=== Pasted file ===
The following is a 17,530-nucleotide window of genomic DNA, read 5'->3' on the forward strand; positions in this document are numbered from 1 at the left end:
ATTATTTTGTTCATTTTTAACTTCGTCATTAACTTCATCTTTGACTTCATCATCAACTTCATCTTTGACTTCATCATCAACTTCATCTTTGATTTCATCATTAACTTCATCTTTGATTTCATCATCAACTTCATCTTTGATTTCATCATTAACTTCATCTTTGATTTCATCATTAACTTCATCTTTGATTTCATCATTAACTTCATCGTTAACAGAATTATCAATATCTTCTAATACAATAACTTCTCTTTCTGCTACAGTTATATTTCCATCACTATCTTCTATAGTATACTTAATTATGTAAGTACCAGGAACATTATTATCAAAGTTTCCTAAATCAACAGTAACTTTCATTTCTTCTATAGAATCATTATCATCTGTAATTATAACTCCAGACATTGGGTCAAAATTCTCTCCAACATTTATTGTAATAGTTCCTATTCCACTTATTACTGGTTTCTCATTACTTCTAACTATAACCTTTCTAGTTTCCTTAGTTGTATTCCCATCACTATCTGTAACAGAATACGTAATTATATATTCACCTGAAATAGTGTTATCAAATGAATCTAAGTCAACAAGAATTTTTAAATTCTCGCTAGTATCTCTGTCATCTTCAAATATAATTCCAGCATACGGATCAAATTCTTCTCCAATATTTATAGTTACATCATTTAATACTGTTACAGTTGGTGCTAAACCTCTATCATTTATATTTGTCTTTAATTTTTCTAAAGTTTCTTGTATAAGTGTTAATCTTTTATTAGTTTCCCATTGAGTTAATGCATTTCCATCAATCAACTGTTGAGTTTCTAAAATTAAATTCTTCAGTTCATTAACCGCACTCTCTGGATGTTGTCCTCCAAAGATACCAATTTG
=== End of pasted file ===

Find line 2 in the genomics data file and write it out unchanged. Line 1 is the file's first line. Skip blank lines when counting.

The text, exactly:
ATTATTTTGTTCATTTTTAACTTCGTCATTAACTTCATCTTTGACTTCATCATCAACTTCATCTTTGACTTCATCATCAACTTCATCTTTGATTTCATCATTAACTTCATCTTTGATTTCATCATCAACTTCATCTTTGATTTCATCATTAACTTCATCTTTGATTTCATCATTAACTTCATCTTTGATTTCATCATTAACTTCATCGTTAACAGAATTATCAATATCTTCTAATACAATAACTTCTCTTTCTGCTACAGTTATATTTCCATCACTATCTTCTATAGTATACTTAATTATGTAAGTACCAGGAACATTATTATCAAAGTTTCCTAAATCAACAGTAACTTTCATTTCTTCTATAGAATCATTATCATCTGTAATTATAACTCCAGACATTGGGTCAAAATTCTCTCCAACATTTATTGTAATAGTTCCTATTCCACTTATTACTGGTTTCTCATTACTTCTAACTATAACCTTTCTAGTTTCCTTAGTTGTATTCCCATCACTATCTGTAACAGAATACGTAATTATATATTCACCTGAAATAGTGTTATCAAATGAATCTAAGTCAACAAGAATTTTTAAATTCTCGCTAGTATCTCTGTCATCTTCAAATATAATTCCAGCATACGGATCAAATTCTTCTCCAATATTTATAGTTACATCATTTAATACTGTTACAGTTGGTGCTAAACCTCTATCATTTATATTTGTCTTTAATTTTTCTAAAGTTTCTTGTATAAGTGTTAATCTTTTATTAGTTTCCCATTGAGTTAATGCATTTCCATCAATCAACTGTTGAGTTTCTAAAATTAAATTCTTCAGTTCATTAACCGCACTCTCTGGATGTTGTCCTCCAAAGATACCAATTTG